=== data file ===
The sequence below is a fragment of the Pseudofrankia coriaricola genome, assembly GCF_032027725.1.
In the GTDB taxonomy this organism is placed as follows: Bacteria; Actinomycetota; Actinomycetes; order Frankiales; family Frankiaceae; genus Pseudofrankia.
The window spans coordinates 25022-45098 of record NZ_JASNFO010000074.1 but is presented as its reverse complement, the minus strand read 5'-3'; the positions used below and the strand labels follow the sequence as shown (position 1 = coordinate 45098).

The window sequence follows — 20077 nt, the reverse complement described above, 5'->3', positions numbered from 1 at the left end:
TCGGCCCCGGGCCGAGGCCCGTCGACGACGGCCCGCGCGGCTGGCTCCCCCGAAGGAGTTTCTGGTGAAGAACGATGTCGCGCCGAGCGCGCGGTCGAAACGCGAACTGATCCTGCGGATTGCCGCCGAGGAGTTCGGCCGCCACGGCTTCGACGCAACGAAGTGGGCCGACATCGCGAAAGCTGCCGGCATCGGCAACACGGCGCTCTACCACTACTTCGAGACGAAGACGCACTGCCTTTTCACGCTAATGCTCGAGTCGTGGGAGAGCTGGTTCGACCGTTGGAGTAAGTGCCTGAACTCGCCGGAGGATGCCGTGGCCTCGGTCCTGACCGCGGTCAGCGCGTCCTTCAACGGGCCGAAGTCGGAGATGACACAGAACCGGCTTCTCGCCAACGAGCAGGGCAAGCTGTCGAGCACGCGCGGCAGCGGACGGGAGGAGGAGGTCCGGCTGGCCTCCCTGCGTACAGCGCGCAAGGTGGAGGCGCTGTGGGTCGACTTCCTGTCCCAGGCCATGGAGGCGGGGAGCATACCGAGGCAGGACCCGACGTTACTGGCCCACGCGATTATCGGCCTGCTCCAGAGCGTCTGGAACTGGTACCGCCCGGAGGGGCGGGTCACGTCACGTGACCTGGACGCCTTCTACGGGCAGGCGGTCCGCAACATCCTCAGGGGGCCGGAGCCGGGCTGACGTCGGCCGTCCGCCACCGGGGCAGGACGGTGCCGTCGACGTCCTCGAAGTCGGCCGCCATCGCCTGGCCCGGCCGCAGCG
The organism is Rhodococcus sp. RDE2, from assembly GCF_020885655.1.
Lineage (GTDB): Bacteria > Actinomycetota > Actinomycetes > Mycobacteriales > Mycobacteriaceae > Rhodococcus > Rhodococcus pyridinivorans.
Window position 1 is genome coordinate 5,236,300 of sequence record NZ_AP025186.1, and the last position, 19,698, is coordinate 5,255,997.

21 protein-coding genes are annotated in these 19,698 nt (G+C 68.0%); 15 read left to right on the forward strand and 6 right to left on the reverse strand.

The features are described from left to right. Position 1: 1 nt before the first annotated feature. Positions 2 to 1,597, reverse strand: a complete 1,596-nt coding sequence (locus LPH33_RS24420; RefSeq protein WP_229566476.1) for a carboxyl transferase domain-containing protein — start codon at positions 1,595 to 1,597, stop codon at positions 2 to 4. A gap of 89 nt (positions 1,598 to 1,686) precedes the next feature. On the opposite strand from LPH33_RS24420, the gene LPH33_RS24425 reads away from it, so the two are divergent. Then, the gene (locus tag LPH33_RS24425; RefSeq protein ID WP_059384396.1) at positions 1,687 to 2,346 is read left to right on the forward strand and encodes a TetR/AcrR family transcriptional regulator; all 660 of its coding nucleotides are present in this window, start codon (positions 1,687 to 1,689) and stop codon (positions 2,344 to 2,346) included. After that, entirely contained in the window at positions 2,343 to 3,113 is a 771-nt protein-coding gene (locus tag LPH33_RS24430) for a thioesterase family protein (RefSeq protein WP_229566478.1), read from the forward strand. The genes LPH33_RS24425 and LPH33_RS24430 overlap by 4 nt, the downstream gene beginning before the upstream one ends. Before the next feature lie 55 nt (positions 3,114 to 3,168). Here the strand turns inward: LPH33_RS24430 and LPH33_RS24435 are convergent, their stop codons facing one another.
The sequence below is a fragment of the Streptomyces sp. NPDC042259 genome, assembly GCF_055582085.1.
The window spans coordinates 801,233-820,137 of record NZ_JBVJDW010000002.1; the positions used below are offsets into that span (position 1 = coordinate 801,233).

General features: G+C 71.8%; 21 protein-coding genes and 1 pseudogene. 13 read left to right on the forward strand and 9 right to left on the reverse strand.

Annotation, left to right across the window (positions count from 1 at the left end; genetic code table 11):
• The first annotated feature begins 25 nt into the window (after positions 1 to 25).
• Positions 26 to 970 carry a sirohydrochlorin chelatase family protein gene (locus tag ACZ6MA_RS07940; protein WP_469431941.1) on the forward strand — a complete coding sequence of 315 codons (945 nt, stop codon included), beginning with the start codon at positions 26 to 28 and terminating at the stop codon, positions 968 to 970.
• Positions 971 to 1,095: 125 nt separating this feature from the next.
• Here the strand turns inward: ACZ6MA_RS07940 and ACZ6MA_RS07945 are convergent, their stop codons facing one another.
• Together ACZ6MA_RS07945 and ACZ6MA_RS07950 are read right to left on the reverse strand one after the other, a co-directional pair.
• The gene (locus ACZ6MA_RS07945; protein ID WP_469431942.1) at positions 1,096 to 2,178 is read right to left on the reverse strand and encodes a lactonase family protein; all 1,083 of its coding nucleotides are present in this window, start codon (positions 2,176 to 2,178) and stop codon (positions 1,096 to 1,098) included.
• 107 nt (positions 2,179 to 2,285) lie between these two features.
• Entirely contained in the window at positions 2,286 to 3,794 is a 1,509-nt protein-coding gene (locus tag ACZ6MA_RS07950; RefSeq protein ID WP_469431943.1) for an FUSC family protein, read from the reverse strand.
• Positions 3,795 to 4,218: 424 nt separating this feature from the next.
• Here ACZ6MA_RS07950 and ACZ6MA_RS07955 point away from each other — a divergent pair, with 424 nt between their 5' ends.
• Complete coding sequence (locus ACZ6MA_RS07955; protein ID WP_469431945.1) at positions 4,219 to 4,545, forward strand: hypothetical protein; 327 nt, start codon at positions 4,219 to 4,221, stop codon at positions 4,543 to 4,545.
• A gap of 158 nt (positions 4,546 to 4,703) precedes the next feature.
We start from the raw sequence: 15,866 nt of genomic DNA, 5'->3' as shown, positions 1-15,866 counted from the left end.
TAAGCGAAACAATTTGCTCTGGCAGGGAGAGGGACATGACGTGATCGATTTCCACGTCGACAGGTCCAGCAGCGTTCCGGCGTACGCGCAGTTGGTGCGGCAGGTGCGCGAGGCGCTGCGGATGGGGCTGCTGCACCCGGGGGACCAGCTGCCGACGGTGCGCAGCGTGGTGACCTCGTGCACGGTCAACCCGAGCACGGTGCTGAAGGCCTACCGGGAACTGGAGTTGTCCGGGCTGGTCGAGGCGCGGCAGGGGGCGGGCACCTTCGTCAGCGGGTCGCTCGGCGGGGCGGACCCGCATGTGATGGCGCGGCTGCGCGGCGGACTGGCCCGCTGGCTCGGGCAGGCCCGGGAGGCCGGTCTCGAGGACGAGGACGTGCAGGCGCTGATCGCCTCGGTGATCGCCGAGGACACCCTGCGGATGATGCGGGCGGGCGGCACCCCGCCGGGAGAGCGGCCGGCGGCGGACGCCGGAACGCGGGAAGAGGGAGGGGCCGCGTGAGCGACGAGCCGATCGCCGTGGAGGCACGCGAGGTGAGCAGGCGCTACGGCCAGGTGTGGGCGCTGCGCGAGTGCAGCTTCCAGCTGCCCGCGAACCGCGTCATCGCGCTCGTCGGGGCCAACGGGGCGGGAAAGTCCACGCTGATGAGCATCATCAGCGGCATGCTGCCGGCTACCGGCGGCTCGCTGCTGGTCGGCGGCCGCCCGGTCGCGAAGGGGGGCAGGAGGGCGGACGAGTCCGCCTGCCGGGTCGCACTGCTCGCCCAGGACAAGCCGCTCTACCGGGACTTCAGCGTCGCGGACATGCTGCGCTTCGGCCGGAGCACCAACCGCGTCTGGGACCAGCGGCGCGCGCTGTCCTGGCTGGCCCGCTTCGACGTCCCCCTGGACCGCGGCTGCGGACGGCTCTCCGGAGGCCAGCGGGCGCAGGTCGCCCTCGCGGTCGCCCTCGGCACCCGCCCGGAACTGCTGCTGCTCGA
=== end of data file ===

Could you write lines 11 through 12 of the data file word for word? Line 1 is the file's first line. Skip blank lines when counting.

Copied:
The sequence below is a fragment of the Streptomyces sp. NPDC042259 genome, assembly GCF_055582085.1.
The window spans coordinates 801,233-820,137 of record NZ_JBVJDW010000002.1; the positions used below are offsets into that span (position 1 = coordinate 801,233).